Author(s): Colin Higgs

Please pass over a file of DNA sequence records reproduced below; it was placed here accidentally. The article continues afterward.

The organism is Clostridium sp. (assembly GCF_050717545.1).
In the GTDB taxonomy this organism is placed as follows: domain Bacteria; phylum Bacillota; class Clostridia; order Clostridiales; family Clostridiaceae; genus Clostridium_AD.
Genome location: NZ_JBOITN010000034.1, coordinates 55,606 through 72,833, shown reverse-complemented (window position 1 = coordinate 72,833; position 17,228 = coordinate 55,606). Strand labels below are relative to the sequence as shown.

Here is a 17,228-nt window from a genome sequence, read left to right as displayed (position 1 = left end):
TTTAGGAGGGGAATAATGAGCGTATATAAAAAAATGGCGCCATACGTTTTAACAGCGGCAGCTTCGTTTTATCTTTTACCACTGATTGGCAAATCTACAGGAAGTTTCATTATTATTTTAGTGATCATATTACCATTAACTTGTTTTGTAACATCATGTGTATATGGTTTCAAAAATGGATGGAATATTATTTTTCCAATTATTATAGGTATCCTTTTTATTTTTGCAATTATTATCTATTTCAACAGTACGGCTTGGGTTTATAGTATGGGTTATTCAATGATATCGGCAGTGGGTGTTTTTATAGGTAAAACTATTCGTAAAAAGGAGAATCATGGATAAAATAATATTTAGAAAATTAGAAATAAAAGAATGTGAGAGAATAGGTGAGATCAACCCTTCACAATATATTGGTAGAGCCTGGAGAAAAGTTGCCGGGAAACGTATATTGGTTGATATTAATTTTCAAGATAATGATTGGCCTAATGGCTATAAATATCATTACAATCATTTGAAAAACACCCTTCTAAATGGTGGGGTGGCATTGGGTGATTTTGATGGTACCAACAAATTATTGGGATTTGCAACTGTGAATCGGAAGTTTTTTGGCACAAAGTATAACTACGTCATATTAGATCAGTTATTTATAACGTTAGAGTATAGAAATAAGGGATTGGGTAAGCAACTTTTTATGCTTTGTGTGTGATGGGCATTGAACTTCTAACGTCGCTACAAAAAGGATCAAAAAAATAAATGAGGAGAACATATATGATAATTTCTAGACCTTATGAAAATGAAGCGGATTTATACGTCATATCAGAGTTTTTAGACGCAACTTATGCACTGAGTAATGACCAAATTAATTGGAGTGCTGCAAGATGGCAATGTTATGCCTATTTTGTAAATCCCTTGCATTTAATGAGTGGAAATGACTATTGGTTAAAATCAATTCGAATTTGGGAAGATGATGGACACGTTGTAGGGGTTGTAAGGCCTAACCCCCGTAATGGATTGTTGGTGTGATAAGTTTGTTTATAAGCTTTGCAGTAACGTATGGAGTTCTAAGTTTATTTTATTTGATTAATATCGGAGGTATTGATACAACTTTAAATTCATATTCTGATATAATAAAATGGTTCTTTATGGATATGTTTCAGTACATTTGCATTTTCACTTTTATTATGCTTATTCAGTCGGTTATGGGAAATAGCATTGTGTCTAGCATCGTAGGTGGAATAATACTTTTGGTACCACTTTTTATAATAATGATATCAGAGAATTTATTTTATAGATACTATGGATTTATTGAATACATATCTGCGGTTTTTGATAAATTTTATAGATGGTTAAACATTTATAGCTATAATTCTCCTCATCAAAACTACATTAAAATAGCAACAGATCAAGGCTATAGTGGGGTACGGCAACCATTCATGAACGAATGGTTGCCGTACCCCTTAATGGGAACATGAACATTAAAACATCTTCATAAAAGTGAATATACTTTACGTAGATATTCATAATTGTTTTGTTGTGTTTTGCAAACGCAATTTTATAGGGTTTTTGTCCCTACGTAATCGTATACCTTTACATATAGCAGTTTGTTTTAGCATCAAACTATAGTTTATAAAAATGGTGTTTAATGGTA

The world got a little smaller in July 1949 when the first jet-powered airliner took to the skies barely four years after the end of the Second World War. Not only was the de Havilland Comet 1 was a lot faster than previous airliners, it could fly higher and further. It was packed with new technology but, perhaps most importantly for those early passengers, it was a quiet, luxurious and even pleasant experience, something that could never be said for the noisy piston-engine aircraft that came before. The Comet s leadership in jet travel for the future was assured until aircraft began crashing. The first ones were put down to pilot error but two disastrous events in 1954 grounded the fleet and Britain s advantage over the rest of the world was lost. Boeing caught up with its ubiquitous 707 and the Comet was destined to become but a memory. However, rising from the ashes came a new Comet one that was bigger and more powerful than before and designed for completely different roles. Where the first Comets had provided an expensive and plush way to travel for the rich few, the new Comet 4s carried more passengers to a multitude of destinations inevitably becoming key carriers for the early package holidaymakers. At the same time they became vital strategic transports for the RAF as the British Empire receded. This book tells the full story of the world s first jet-powered airliner, from its remarkable beginnings, through its early flight trials programme to its entry into service. The type s military career is also covered, as is its construction; also included in this volume are details of the numerous variants produced and those still surviving as exhibits today. There are also twenty-four superb artworks by world-renowned aviation illustrator Juanita Franzi.